Food Or Phone Choice Facing Low Income Consumers

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The beeps of the register at the food store checkout tell part of the story – how many items in the shopping cart.  But in the back pocket of this shopper’s jeans is a cell phone that might be limiting the amount she’ll be able to spend.

Choosing what to spend your money on is a life-long struggle for most and as the cost of cell phone services increases it naturally competes for those dollars.  But a curious professor in Scripps College of Communication at Ohio University looking over data contained in the National Health Interview Survey saw an interesting trend.  Those in poverty with both cell phones and landlines or wired phones may have fewer budget struggles than those with just wireless service.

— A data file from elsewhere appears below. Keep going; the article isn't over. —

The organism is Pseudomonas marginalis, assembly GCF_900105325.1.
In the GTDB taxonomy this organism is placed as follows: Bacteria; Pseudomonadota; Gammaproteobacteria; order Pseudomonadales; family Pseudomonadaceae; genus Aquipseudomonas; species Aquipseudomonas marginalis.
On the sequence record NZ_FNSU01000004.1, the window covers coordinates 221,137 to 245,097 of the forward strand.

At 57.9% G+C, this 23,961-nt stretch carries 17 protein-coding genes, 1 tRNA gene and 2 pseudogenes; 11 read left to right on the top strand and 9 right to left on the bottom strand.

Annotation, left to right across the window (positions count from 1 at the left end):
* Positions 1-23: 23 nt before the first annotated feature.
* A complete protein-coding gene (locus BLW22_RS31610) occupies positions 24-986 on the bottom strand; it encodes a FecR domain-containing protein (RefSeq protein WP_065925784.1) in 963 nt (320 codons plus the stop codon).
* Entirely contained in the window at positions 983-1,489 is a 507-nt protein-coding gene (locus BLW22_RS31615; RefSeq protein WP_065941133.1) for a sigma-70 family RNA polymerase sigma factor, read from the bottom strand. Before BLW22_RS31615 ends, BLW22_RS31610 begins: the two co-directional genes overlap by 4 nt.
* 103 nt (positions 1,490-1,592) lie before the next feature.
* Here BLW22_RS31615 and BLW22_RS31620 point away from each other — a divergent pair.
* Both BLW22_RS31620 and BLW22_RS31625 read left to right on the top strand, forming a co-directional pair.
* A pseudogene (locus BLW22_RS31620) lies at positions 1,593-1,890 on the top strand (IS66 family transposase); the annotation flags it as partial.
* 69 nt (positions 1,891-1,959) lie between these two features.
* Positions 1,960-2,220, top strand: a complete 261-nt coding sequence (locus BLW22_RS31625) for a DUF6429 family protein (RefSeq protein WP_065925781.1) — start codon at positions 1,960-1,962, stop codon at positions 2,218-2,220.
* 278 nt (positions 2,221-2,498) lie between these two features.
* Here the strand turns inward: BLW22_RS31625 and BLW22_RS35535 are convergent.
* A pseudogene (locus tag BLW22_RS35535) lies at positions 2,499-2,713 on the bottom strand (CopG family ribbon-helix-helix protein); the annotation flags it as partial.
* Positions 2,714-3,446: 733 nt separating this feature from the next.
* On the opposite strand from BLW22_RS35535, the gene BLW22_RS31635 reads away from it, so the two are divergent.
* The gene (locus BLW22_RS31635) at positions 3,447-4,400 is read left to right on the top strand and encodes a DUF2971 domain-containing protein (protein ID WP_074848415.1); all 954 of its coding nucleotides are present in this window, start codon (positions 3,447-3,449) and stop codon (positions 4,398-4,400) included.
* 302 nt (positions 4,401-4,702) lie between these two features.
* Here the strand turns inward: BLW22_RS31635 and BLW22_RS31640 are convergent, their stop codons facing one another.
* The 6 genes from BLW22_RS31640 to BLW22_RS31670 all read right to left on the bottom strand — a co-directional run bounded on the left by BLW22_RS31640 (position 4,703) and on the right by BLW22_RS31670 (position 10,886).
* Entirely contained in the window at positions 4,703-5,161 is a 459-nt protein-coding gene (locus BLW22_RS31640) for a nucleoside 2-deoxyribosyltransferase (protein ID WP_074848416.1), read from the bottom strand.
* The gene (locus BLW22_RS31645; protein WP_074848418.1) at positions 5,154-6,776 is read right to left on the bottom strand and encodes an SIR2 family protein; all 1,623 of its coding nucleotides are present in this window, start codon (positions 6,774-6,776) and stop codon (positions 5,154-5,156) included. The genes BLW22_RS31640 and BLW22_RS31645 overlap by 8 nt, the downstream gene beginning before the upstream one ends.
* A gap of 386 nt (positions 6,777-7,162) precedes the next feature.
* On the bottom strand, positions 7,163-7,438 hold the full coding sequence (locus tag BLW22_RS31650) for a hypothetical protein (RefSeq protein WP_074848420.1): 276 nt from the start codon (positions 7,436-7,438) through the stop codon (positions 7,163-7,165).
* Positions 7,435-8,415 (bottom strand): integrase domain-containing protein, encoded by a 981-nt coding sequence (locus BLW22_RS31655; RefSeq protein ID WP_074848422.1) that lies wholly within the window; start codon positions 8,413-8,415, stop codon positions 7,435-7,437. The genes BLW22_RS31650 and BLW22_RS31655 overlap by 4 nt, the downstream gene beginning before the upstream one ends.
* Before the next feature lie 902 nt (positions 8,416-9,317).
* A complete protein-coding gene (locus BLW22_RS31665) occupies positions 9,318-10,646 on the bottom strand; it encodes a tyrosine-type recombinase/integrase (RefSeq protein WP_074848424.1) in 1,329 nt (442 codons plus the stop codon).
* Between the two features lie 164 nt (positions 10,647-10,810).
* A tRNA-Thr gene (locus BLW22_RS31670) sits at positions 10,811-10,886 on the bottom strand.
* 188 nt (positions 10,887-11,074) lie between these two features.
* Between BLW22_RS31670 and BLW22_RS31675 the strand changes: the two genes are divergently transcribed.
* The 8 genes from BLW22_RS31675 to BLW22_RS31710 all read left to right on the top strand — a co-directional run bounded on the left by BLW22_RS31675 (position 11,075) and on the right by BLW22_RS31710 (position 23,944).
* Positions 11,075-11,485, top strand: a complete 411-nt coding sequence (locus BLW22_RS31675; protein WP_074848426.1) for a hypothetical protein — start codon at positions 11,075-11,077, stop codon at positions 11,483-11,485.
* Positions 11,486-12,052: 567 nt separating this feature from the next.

“What that research shows is among low income consumers those that have cut the cord and go wireless only are more likely to be food insecure meaning they miss meals, they cut back on groceries as opposed to those who are also low income and have a wireline and a wireless phone," said Trevor Roycroft a professor of Information and Telecommunication Systems at Ohio University.  

“So the wireless phone, because it's all usage oriented tends to drive the costs up and that's naturally just going to cut into consumer budgets and they have to cut back somewhere,” he said.

The reason appears to be in the flat-rate charged for wired-phone conversations.  Those with both wired and wireless service pay less per month because they apparently stay away from cell phones for longer and more expensive conversations

The Federal Lifeline Program makes wireless service available to some low-income consumers but the number of minutes is limited with the user required to pay overages.  Roycroft says one solution would be for the program to support both wireline and wireless phones.

“Wireless is a necessity and given the pricing it's important to find a way for enable consumers to – low income consumers to not cut into their food budgets.”